Religion however has been stated is the outgrowth of mystical experiences, usually their religious founder such as Zoroastrianism, Buddhism, Islam, or Christianity. These are what are called revealed religious because they are brought to humanity by a single agency or person. Often these mid mystical experiences, when not spontaneous, were the direct result of previous training in spiritual doctrines in practices. Thus, we can see that the historical and theoretical precursor to religion are the combined subjects of mysticism and magic.

While their roots date back to the pre-history of humanity, it becomes evident that it is difficult, if not impossible to put a beginning date on when mankind first began to practice magic or mysticism. We could almost with some certainty say that there never was a time when humanity did not practice or have some form of magic. Early cave paintings illustrate primitive rituals, as well as show the beginnings of distinct concepts of temples, holy places, and initiations.

Yet despite their many similarities, and common origins, magic and mysticism have at times distinct and separate methods, techniques and goals. As early as the origins of Zoroastrianism we can see conflict between those who sought to have contact and intimate knowledge with the Divine, and those who sought to manipulate and control natural forces for their own purposes. One of the major differences between these two groups in Zoroaster’s day Was over the contacting of spirits, or djinn, as well as the use of hallucinogenic plants and their derivatives in a beverage known as soma. This form of magic came to be known as thaumaturgy, or Low Magic, Low because it was concerned with personal power, superstition, and manipulation of others, either Incarnate or dis-incarnate. Its opposite, and more akin to the mystical aspiration was theurgy, or High Magic. Considered High because it recognized as the sovereign power of a supreme force in the universe, and while it sought to direct cosmic forces and control them, the real theurgist knew that ultimately what came about was through the will of the creator and not the will of man.

In this respect magic also shares a great deal in common with science in that science, like magic seeks to control, or more accurately direct, the natural forces inherent in creation. Unlike low magic which depending on time and culture believes in forces beyond nature, or supernatural agencies, High Magic along with Mysticism and Science seeks to understand and direct the ever present and all-powerful forces in the universe with the intent of having these forces serve humanity. The major tools of the mystic and magician are invocation, and imagination.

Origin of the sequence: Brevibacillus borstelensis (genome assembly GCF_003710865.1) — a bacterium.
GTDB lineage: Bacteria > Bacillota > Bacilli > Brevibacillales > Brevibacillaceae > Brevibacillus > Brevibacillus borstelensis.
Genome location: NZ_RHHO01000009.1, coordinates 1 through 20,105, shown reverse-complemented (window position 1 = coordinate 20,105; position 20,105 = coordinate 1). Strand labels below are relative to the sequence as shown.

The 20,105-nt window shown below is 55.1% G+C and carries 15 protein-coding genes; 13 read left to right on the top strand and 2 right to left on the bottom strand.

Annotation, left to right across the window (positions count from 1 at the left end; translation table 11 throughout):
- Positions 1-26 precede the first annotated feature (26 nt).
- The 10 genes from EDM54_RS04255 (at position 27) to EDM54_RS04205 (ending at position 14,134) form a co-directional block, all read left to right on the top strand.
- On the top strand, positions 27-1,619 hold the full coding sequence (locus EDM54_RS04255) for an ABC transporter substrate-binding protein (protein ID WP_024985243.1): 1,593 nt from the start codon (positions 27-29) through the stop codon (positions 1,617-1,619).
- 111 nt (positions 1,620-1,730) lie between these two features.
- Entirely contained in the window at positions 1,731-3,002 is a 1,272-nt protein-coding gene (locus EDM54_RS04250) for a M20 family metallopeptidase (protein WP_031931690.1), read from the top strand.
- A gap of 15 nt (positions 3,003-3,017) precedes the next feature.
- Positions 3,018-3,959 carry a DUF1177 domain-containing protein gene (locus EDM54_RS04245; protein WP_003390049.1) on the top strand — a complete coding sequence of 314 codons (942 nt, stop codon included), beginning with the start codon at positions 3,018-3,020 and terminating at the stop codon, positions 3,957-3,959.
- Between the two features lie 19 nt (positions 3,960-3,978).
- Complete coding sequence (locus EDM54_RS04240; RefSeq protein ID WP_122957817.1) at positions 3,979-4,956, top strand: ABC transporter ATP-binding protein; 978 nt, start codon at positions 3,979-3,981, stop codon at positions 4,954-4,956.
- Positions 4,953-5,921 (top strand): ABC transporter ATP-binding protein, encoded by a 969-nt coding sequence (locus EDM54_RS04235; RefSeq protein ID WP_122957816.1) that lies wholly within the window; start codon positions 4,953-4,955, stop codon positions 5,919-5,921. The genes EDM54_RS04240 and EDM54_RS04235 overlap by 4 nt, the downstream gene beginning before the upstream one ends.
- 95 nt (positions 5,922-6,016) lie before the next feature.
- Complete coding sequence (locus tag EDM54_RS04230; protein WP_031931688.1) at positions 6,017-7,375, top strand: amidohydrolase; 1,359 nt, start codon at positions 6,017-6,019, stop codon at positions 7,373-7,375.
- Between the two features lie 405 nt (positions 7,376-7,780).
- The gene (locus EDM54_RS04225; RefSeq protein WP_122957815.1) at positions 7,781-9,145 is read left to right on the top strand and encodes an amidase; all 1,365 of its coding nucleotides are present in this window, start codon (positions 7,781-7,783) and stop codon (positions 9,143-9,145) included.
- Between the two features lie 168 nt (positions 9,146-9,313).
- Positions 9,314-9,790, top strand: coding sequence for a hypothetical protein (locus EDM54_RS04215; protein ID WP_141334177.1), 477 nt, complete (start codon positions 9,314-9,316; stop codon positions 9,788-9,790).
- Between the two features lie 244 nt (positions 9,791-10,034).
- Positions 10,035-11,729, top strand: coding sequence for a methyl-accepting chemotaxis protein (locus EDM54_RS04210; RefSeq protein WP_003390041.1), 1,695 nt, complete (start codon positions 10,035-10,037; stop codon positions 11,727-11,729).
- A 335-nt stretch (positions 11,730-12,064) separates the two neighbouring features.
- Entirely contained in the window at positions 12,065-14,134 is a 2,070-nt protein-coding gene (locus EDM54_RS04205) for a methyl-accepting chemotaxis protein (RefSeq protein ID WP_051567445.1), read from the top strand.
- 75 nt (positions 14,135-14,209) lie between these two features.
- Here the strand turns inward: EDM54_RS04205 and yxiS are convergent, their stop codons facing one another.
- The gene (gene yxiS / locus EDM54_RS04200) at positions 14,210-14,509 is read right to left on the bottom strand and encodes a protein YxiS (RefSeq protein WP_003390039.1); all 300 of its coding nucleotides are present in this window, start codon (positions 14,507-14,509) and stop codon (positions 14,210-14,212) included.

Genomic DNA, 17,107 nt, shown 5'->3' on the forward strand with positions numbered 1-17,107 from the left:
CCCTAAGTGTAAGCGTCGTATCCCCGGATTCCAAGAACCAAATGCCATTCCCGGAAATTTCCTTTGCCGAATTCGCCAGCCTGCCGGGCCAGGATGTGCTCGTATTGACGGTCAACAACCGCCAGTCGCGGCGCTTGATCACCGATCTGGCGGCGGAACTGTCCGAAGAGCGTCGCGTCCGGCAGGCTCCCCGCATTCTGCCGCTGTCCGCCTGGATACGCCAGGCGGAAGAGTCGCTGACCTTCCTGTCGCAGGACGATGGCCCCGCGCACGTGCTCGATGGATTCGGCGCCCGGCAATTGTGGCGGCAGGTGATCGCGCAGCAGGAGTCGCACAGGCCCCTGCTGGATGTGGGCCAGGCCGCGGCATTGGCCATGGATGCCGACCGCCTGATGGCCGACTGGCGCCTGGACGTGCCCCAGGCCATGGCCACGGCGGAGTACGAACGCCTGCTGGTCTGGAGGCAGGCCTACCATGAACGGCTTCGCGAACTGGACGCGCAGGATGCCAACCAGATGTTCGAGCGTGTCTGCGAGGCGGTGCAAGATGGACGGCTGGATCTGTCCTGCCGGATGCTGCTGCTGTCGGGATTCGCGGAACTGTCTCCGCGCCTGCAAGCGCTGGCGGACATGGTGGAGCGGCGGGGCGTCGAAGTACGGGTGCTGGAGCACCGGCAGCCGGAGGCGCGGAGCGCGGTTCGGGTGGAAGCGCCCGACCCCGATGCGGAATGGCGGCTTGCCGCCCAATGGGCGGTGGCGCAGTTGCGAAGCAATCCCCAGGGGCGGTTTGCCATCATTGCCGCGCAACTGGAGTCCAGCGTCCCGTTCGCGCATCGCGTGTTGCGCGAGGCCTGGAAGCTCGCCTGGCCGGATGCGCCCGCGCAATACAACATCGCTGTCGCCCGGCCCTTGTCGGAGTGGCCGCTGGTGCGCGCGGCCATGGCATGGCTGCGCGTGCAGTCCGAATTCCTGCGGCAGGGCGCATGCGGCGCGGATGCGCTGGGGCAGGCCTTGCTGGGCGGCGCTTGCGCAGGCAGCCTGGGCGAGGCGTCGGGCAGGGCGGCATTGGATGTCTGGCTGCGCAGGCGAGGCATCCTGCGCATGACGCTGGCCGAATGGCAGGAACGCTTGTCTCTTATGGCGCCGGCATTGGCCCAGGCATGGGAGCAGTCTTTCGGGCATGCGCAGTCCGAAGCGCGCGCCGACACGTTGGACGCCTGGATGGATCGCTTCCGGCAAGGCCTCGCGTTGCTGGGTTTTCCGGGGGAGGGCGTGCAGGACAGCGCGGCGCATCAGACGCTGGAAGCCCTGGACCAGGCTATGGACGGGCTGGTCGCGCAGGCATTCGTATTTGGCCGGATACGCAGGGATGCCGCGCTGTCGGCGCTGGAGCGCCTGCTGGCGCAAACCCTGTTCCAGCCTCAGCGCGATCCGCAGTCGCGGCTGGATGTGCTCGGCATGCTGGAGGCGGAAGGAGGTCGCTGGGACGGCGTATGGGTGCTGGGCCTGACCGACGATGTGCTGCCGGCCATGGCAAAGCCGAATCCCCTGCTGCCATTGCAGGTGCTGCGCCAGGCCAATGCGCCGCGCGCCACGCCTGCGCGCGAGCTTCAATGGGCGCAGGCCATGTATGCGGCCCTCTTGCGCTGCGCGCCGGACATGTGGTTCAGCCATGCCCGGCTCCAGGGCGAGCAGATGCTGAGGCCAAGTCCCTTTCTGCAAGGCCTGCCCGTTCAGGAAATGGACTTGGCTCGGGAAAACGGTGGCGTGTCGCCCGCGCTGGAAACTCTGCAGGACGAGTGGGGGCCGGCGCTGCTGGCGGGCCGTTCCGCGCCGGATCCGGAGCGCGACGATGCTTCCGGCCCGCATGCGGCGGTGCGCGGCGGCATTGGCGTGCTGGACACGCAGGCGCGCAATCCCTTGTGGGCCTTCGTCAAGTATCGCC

Despite these common roots, and even common methods of operation, the major difference between pure high magic and pure mysticism can be said in the intent and attitudes of the operators. Generally speaking, magic places greater emphasis on the personal will of the operator to contact divine force and bring it down to earth to affect change. Mysticism conversely places greater emphasis on love and human emotion to rise above the material world and contact the divine for the sake of the Cosmic Attunement or knowledge of the Divine on a personal level. The magician, and the Mystic share with the scientist the belief, and hopefully direct experience, that they are dealing with wholly impersonal forces. While the individual may have an intense and personal experience of these energy patterns, they are as impersonal as the laws of gravity, combustion, or magnetic repulsion and attraction. Just as impersonal as we would hope that our material laws of justice would be in an ideal material world. Causes and effects what they are concerned with and nothing more.

Where magic and mysticism at times can differ is in the area of mortality and ethics. While the magician should, like the scientist, be working for the highest good of themselves and humanity. That is to be a living vibrant agent of Cosmic forces, often this is not the case, and the impersonal nature of the knowledge turns into an attempt by some to use it immorally, or simply amorally. Samples are abundant when we look at the many attempts to sway the masses of humanity to do things which are not in its best interest through suggestion, hypnosis, or the emotionally charged use of symbols, either national or religious.